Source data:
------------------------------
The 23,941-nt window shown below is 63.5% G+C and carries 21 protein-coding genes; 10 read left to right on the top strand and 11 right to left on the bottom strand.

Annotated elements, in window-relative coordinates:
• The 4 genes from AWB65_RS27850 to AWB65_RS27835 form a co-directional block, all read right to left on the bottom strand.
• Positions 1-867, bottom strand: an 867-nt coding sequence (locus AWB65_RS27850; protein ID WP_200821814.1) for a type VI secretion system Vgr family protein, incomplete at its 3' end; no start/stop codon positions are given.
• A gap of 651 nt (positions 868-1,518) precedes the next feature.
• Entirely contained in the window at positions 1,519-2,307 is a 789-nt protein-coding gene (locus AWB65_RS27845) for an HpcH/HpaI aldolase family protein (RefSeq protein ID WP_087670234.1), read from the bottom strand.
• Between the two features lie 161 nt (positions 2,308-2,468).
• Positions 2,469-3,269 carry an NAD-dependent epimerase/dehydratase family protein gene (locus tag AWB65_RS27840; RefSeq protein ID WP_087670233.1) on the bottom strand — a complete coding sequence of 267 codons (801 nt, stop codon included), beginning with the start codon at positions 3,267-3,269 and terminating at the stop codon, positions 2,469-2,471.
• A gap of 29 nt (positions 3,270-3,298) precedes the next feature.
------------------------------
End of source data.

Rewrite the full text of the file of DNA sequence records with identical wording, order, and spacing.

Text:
The 23,941-nt window shown below is 63.5% G+C and carries 21 protein-coding genes; 10 read left to right on the top strand and 11 right to left on the bottom strand.

Annotated elements, in window-relative coordinates:
• The 4 genes from AWB65_RS27850 to AWB65_RS27835 form a co-directional block, all read right to left on the bottom strand.
• Positions 1-867, bottom strand: an 867-nt coding sequence (locus AWB65_RS27850; protein ID WP_200821814.1) for a type VI secretion system Vgr family protein, incomplete at its 3' end; no start/stop codon positions are given.
• A gap of 651 nt (positions 868-1,518) precedes the next feature.
• Entirely contained in the window at positions 1,519-2,307 is a 789-nt protein-coding gene (locus AWB65_RS27845) for an HpcH/HpaI aldolase family protein (RefSeq protein ID WP_087670234.1), read from the bottom strand.
• Between the two features lie 161 nt (positions 2,308-2,468).
• Positions 2,469-3,269 carry an NAD-dependent epimerase/dehydratase family protein gene (locus tag AWB65_RS27840; RefSeq protein ID WP_087670233.1) on the bottom strand — a complete coding sequence of 267 codons (801 nt, stop codon included), beginning with the start codon at positions 3,267-3,269 and terminating at the stop codon, positions 2,469-2,471.
• A gap of 29 nt (positions 3,270-3,298) precedes the next feature.